Game 108 // Ninth Inning, Boston // Christian the Redeemer

TOP OF THE NINTH: RED SOX 9 – (8) 10 INDIANS

 

 This last inning at Fenway, grand finale to the Austin Jackson Catch Game.

Which, if you hadn’t seen it…

 

 

It’s August 1st. If the Red Sox win, they’re in first place. If the Indians win, they stay up in first.

The Jackson Catch saved Cleveland one run. They’re down one run in the ninth.

Francisco Lindor steps in. Craig Kimbrel on the mound. Third pitch. Fastball out over the plate, outside edge.

 

Five seconds later:

Lindor fist-pumping stoked as he rounds second base. Clapping as he looks up at the score. Deep home run on top of the Monster.

They got their one run. Nine to Nine. Ninth inning.

 

 

And then, five batters later:

Two outs. Bases loaded. Still 9-9.

Austin Jackson up. Looking to be Double Hero.

Christian Vasquez gives the sign. Kimbrel does his hunch-back elbow-lock pitch prep. Winds up, delivers.

 

 

A slider whipped down into the dirt, Vasquez shifts over to stop it—it’s up off his chest protector and shooting away twenty yards to his left and against the backstop.

Jose Ramirez dashes home to score. 

Austin Jackson, well, he nailed it. The Catch. The Wild Pitch Standby. Lead gone. 10-9.

On a night when Chris Sale gave up seven runs, Kimbrel blew a sure save… an uncommon loss this first night in August, to sink them right out of first place.

They would need something.

Someone. Redemption. Redeemer.

 

BOTTOM OF THE NINTH: RED SOX 12 (9) – 10 INDIANS

 

One out, and Rafael Devers steps up. The twenty-year-old. Lefty. Dominican. Sensation. Hits a high high chopper to third. Giovanny Urshela waits for it, waits, waits, waits. Catches it and whips to first but Devers is in there sliding, safe.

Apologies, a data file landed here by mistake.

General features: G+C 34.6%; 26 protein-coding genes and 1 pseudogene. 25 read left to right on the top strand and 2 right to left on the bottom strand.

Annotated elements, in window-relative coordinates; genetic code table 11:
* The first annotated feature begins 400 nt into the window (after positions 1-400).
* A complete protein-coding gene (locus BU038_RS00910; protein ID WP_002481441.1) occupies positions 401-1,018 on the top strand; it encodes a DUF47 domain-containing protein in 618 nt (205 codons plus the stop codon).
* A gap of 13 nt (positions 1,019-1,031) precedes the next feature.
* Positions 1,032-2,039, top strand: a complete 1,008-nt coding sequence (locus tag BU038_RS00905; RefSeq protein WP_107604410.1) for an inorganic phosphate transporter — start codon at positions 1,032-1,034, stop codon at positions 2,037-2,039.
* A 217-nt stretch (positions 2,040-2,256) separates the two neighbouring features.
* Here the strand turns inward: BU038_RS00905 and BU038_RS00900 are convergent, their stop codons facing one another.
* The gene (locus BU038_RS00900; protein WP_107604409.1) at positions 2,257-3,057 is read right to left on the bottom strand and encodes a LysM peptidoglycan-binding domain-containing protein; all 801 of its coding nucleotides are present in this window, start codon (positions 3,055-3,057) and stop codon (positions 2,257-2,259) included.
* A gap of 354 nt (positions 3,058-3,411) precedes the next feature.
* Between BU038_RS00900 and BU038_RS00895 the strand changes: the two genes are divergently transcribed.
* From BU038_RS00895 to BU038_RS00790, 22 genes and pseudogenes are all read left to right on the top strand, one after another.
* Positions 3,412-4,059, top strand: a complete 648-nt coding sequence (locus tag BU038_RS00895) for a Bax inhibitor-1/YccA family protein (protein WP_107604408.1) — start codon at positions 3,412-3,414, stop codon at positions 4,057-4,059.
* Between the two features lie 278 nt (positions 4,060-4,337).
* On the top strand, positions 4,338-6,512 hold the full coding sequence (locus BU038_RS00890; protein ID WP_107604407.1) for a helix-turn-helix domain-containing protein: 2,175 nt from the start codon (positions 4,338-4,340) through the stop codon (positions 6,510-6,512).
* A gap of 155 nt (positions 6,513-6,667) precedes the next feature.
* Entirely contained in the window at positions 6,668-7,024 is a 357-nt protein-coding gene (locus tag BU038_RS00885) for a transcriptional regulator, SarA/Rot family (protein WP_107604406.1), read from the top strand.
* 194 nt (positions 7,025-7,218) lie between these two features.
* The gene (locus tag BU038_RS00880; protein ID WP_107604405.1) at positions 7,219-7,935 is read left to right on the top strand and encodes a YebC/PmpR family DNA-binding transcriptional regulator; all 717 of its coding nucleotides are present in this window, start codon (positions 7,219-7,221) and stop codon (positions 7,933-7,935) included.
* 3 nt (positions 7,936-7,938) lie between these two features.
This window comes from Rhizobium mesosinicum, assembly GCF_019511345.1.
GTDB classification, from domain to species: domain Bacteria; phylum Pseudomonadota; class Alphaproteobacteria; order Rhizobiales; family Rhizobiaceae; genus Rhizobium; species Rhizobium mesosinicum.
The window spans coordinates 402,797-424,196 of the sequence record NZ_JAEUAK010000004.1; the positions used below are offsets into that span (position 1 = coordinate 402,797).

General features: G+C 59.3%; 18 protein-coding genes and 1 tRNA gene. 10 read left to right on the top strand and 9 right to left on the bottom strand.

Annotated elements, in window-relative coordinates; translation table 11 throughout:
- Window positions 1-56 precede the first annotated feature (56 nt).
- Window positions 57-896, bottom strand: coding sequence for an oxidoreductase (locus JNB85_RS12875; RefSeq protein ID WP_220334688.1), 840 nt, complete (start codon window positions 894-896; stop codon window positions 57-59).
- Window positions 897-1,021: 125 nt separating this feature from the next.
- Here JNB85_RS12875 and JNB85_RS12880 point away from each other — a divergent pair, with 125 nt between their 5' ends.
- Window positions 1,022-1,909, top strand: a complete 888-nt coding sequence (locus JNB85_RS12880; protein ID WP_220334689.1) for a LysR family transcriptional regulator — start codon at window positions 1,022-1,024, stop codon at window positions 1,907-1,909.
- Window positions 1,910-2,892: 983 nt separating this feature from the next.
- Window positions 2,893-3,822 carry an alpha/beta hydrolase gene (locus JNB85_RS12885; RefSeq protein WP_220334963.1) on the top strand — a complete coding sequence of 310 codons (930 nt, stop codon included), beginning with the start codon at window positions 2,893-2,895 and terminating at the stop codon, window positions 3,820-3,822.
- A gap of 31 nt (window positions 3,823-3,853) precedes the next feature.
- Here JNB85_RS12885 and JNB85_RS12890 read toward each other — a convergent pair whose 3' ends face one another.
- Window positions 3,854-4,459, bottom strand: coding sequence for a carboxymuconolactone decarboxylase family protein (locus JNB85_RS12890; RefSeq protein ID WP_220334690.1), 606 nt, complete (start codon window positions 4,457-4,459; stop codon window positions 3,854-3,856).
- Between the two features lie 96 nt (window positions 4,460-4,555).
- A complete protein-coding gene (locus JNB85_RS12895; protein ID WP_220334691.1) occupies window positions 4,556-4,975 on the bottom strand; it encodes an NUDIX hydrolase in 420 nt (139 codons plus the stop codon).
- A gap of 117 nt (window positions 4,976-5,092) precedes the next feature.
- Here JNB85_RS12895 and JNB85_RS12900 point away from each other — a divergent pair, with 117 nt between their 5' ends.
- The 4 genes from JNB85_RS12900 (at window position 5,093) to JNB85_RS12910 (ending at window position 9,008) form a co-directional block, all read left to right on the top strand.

“Thought for a moment he was gonna stick it in his back pocket,” they say on the Sox NESN broadcast, “but he went for it anyway!”

 

 

Mitch Moreland comes up. Two outs. 0-2 count. Calls time. Just before the pitch. Cody Allen goes through his motion. Holds back the throw.

Red Sox down to their last strike. Glum faces. A few fans clapping. Whooping.

Moreland steps back in.

Eight-pitch at bat. Works a 2-2 count. And then—a ball, a check-swing, a wild pitch. Moreland unsure if he swung. The catcher dashing to the backstop for the ball, Moreland running on to first. Gets in without a throw.

Infield single, drop-third strike.

Two men on, no outs.

Redemption?

 

 

Christian Vasquez steps up. Just one home run all year. Hoping for a base hit. A tie game. Something. Get on base, don’t make out. Something. Something. Something.

“Let’s. Go. Red. Sox!” Clap-clap-clap-clap-clap.

Allen taking just enough time between pitches to let the chant start again and get back up to speed. A lull, during the pitch. Than back reforming after the next one. Loud, around all of Fenway Park.

Gets a hard fastball from  Allen down the middle.

And then, the very best kind of winner. The kind when everyone’s standing, watching hoping. Not one of those sudden shots, with half the crowd glancing up from their phone—no, this was one of those sold-out home runs, with everyone watching.

Deep to center-field. Almost off the flag pole above the high green wall.

Three runs. 12-10. Red Sox win.

 

 

Allen slinks off the field.

Vasquez launches his helmet in the air.

Wally waves the giant red flag behind home plate, the Red Sox dugout pours out into a scrum.

Christian Vasquez.

The Redeemer.

 

 

 

 

Previously:

Inning 64: Vintage Fenway in July

Inning 24: Rivalry, Renewed

 

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